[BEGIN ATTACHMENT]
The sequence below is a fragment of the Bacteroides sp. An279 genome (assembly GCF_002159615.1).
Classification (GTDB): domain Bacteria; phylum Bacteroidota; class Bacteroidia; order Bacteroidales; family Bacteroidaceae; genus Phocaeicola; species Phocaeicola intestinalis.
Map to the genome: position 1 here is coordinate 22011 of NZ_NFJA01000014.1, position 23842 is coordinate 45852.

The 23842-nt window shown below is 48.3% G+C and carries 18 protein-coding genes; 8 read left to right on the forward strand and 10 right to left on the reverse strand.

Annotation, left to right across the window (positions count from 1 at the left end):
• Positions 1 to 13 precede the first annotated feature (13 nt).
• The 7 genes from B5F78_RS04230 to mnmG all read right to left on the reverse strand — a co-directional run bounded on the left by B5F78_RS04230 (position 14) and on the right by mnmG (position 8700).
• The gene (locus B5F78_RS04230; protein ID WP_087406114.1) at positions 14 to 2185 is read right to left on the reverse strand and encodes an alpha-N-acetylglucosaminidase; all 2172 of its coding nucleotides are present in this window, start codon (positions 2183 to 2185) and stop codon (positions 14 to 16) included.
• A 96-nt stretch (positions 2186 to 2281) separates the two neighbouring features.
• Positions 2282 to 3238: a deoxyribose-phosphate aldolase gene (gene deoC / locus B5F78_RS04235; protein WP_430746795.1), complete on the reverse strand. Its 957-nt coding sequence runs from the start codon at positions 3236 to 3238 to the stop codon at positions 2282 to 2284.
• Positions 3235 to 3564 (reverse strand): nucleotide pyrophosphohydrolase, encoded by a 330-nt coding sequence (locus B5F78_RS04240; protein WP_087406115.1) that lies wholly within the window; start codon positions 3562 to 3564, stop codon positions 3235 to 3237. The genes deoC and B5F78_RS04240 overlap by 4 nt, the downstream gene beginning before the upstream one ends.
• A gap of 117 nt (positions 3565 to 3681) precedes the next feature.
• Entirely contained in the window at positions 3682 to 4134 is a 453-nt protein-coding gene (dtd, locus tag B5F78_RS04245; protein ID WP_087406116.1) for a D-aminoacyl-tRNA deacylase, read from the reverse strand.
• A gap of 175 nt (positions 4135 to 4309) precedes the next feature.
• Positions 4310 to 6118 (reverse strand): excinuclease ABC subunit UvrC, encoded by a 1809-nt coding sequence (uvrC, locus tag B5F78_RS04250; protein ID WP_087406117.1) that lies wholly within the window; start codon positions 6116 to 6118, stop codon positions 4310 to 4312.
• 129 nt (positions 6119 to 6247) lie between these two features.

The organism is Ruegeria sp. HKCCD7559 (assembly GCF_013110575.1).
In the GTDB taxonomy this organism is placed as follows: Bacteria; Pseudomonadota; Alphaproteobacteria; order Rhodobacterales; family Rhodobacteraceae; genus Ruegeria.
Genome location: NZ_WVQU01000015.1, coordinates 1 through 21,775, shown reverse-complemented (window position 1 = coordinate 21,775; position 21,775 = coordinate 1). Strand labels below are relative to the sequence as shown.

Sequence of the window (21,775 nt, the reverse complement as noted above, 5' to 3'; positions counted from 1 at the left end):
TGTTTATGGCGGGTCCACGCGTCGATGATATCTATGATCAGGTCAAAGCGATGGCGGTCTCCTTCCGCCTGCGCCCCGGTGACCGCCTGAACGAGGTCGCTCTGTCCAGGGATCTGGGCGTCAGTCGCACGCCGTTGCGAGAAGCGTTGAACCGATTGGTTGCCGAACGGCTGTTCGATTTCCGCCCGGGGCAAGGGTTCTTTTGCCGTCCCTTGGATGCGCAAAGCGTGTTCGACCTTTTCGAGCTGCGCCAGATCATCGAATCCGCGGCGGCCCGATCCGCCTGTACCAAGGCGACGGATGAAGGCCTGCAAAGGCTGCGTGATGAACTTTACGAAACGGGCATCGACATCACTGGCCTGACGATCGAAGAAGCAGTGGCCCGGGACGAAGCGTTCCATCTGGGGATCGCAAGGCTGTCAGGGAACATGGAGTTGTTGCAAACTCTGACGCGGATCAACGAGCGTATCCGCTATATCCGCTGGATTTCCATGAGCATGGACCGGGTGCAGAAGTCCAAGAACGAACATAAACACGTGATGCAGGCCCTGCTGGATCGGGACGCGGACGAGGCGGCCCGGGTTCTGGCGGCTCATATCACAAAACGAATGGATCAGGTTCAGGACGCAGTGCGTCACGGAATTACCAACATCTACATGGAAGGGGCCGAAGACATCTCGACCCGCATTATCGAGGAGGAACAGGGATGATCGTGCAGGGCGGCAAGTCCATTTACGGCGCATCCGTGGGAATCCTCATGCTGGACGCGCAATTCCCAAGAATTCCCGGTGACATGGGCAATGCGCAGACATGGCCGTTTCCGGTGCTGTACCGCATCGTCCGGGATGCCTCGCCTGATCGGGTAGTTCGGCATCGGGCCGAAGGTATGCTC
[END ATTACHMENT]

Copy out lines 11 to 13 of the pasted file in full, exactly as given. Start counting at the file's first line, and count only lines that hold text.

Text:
• Positions 3235 to 3564 (reverse strand): nucleotide pyrophosphohydrolase, encoded by a 330-nt coding sequence (locus B5F78_RS04240; protein WP_087406115.1) that lies wholly within the window; start codon positions 3562 to 3564, stop codon positions 3235 to 3237. The genes deoC and B5F78_RS04240 overlap by 4 nt, the downstream gene beginning before the upstream one ends.
• A gap of 117 nt (positions 3565 to 3681) precedes the next feature.
• Entirely contained in the window at positions 3682 to 4134 is a 453-nt protein-coding gene (dtd, locus tag B5F78_RS04245; protein ID WP_087406116.1) for a D-aminoacyl-tRNA deacylase, read from the reverse strand.